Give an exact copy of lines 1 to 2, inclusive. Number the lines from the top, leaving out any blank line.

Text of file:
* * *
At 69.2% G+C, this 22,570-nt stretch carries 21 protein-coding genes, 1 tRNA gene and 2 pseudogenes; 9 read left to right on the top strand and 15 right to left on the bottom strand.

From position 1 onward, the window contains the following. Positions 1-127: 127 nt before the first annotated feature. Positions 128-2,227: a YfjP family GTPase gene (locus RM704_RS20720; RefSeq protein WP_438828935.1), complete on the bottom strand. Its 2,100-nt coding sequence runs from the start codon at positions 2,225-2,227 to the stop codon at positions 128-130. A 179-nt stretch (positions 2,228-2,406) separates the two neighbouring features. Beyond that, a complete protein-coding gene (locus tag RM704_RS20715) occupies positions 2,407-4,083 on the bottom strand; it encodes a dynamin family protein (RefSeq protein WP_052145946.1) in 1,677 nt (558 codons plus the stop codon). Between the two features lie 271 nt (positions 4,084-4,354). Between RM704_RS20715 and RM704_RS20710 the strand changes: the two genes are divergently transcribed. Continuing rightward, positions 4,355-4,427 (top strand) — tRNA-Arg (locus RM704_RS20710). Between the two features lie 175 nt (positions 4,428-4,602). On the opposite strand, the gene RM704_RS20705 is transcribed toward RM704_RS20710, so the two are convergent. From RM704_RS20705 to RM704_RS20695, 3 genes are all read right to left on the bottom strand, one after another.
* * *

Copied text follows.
At 69.2% G+C, this 22,570-nt stretch carries 21 protein-coding genes, 1 tRNA gene and 2 pseudogenes; 9 read left to right on the top strand and 15 right to left on the bottom strand.

From position 1 onward, the window contains the following. Positions 1-127: 127 nt before the first annotated feature. Positions 128-2,227: a YfjP family GTPase gene (locus RM704_RS20720; RefSeq protein WP_438828935.1), complete on the bottom strand. Its 2,100-nt coding sequence runs from the start codon at positions 2,225-2,227 to the stop codon at positions 128-130. A 179-nt stretch (positions 2,228-2,406) separates the two neighbouring features. Beyond that, a complete protein-coding gene (locus tag RM704_RS20715) occupies positions 2,407-4,083 on the bottom strand; it encodes a dynamin family protein (RefSeq protein WP_052145946.1) in 1,677 nt (558 codons plus the stop codon). Between the two features lie 271 nt (positions 4,084-4,354). Between RM704_RS20715 and RM704_RS20710 the strand changes: the two genes are divergently transcribed. Continuing rightward, positions 4,355-4,427 (top strand) — tRNA-Arg (locus RM704_RS20710). Between the two features lie 175 nt (positions 4,428-4,602). On the opposite strand, the gene RM704_RS20705 is transcribed toward RM704_RS20710, so the two are convergent. From RM704_RS20705 to RM704_RS20695, 3 genes are all read right to left on the bottom strand, one after another.